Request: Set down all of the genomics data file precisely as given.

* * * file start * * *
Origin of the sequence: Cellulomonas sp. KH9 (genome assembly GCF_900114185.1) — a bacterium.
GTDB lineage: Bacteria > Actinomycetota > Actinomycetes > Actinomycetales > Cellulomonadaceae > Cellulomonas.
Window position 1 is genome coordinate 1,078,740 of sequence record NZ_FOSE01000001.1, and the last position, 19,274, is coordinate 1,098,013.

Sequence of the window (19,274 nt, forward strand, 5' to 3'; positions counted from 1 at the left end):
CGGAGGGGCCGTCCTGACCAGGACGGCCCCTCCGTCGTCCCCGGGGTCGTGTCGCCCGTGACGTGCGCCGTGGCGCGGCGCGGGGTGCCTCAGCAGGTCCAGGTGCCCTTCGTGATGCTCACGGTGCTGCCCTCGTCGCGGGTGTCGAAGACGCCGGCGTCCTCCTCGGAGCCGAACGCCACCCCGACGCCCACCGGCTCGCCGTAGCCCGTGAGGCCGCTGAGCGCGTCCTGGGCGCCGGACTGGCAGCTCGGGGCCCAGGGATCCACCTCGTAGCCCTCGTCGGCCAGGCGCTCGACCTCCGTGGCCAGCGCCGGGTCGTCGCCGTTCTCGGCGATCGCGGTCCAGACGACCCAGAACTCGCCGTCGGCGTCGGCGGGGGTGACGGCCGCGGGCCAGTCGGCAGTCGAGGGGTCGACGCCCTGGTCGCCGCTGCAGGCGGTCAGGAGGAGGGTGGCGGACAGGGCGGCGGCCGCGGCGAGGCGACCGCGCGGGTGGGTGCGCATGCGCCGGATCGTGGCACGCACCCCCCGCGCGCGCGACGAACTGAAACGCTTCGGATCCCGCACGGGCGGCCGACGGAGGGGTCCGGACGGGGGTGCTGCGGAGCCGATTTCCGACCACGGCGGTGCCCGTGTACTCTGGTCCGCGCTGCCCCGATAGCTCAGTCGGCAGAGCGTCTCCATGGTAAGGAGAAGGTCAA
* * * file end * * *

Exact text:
Origin of the sequence: Cellulomonas sp. KH9 (genome assembly GCF_900114185.1) — a bacterium.
GTDB lineage: Bacteria > Actinomycetota > Actinomycetes > Actinomycetales > Cellulomonadaceae > Cellulomonas.
Window position 1 is genome coordinate 1,078,740 of sequence record NZ_FOSE01000001.1, and the last position, 19,274, is coordinate 1,098,013.

Sequence of the window (19,274 nt, forward strand, 5' to 3'; positions counted from 1 at the left end):
CGGAGGGGCCGTCCTGACCAGGACGGCCCCTCCGTCGTCCCCGGGGTCGTGTCGCCCGTGACGTGCGCCGTGGCGCGGCGCGGGGTGCCTCAGCAGGTCCAGGTGCCCTTCGTGATGCTCACGGTGCTGCCCTCGTCGCGGGTGTCGAAGACGCCGGCGTCCTCCTCGGAGCCGAACGCCACCCCGACGCCCACCGGCTCGCCGTAGCCCGTGAGGCCGCTGAGCGCGTCCTGGGCGCCGGACTGGCAGCTCGGGGCCCAGGGATCCACCTCGTAGCCCTCGTCGGCCAGGCGCTCGACCTCCGTGGCCAGCGCCGGGTCGTCGCCGTTCTCGGCGATCGCGGTCCAGACGACCCAGAACTCGCCGTCGGCGTCGGCGGGGGTGACGGCCGCGGGCCAGTCGGCAGTCGAGGGGTCGACGCCCTGGTCGCCGCTGCAGGCGGTCAGGAGGAGGGTGGCGGACAGGGCGGCGGCCGCGGCGAGGCGACCGCGCGGGTGGGTGCGCATGCGCCGGATCGTGGCACGCACCCCCCGCGCGCGCGACGAACTGAAACGCTTCGGATCCCGCACGGGCGGCCGACGGAGGGGTCCGGACGGGGGTGCTGCGGAGCCGATTTCCGACCACGGCGGTGCCCGTGTACTCTGGTCCGCGCTGCCCCGATAGCTCAGTCGGCAGAGCGTCTCCATGGTAAGGAGAAGGTCAA